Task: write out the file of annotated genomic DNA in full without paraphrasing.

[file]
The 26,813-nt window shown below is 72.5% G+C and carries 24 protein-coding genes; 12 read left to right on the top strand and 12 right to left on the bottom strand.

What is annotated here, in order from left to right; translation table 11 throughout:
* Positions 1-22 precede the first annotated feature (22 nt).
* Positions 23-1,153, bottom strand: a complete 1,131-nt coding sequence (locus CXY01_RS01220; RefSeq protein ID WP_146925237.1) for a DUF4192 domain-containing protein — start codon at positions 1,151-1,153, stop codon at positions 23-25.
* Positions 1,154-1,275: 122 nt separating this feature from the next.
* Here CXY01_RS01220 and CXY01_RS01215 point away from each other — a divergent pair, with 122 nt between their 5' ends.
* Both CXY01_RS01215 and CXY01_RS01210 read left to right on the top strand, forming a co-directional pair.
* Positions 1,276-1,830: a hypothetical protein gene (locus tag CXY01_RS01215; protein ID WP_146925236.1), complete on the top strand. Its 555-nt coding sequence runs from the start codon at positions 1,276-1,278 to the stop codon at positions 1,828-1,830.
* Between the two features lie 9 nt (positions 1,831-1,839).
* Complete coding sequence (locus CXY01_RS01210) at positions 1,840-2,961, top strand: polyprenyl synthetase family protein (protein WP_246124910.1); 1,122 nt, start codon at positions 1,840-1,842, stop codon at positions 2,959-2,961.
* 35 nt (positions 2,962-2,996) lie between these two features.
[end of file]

The 26,813-nt window shown below is 72.5% G+C and carries 24 protein-coding genes; 12 read left to right on the top strand and 12 right to left on the bottom strand.

What is annotated here, in order from left to right; translation table 11 throughout:
* Positions 1-22 precede the first annotated feature (22 nt).
* Positions 23-1,153, bottom strand: a complete 1,131-nt coding sequence (locus CXY01_RS01220; RefSeq protein ID WP_146925237.1) for a DUF4192 domain-containing protein — start codon at positions 1,151-1,153, stop codon at positions 23-25.
* Positions 1,154-1,275: 122 nt separating this feature from the next.
* Here CXY01_RS01220 and CXY01_RS01215 point away from each other — a divergent pair, with 122 nt between their 5' ends.
* Both CXY01_RS01215 and CXY01_RS01210 read left to right on the top strand, forming a co-directional pair.
* Positions 1,276-1,830: a hypothetical protein gene (locus tag CXY01_RS01215; protein ID WP_146925236.1), complete on the top strand. Its 555-nt coding sequence runs from the start codon at positions 1,276-1,278 to the stop codon at positions 1,828-1,830.
* Between the two features lie 9 nt (positions 1,831-1,839).
* Complete coding sequence (locus CXY01_RS01210) at positions 1,840-2,961, top strand: polyprenyl synthetase family protein (protein WP_246124910.1); 1,122 nt, start codon at positions 1,840-1,842, stop codon at positions 2,959-2,961.
* 35 nt (positions 2,962-2,996) lie between these two features.